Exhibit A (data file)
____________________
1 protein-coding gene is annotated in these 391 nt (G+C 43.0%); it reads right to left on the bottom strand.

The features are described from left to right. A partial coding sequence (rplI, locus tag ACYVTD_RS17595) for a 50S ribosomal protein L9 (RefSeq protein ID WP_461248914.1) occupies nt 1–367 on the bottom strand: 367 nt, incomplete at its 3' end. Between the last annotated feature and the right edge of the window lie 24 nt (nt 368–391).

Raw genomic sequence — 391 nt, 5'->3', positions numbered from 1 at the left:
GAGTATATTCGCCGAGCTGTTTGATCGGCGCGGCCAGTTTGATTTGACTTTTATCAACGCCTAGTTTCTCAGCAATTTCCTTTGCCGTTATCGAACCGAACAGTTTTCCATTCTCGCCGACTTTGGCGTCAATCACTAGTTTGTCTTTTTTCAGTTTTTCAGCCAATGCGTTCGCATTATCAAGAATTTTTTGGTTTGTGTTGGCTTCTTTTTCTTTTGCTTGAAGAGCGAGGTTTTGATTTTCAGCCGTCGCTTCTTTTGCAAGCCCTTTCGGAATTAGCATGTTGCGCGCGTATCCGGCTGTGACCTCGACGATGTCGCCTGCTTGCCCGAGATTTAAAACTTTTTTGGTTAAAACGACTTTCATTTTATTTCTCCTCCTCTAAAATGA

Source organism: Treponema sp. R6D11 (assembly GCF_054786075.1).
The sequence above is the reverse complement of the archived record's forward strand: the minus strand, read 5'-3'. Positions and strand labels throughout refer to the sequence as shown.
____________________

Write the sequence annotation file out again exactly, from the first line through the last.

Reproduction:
1 protein-coding gene is annotated in these 391 nt (G+C 43.0%); it reads right to left on the bottom strand.

The features are described from left to right. A partial coding sequence (rplI, locus tag ACYVTD_RS17595) for a 50S ribosomal protein L9 (RefSeq protein ID WP_461248914.1) occupies nt 1–367 on the bottom strand: 367 nt, incomplete at its 3' end. Between the last annotated feature and the right edge of the window lie 24 nt (nt 368–391).

Raw genomic sequence — 391 nt, 5'->3', positions numbered from 1 at the left:
GAGTATATTCGCCGAGCTGTTTGATCGGCGCGGCCAGTTTGATTTGACTTTTATCAACGCCTAGTTTCTCAGCAATTTCCTTTGCCGTTATCGAACCGAACAGTTTTCCATTCTCGCCGACTTTGGCGTCAATCACTAGTTTGTCTTTTTTCAGTTTTTCAGCCAATGCGTTCGCATTATCAAGAATTTTTTGGTTTGTGTTGGCTTCTTTTTCTTTTGCTTGAAGAGCGAGGTTTTGATTTTCAGCCGTCGCTTCTTTTGCAAGCCCTTTCGGAATTAGCATGTTGCGCGCGTATCCGGCTGTGACCTCGACGATGTCGCCTGCTTGCCCGAGATTTAAAACTTTTTTGGTTAAAACGACTTTCATTTTATTTCTCCTCCTCTAAAATGA

Source organism: Treponema sp. R6D11 (assembly GCF_054786075.1).
The sequence above is the reverse complement of the archived record's forward strand: the minus strand, read 5'-3'. Positions and strand labels throughout refer to the sequence as shown.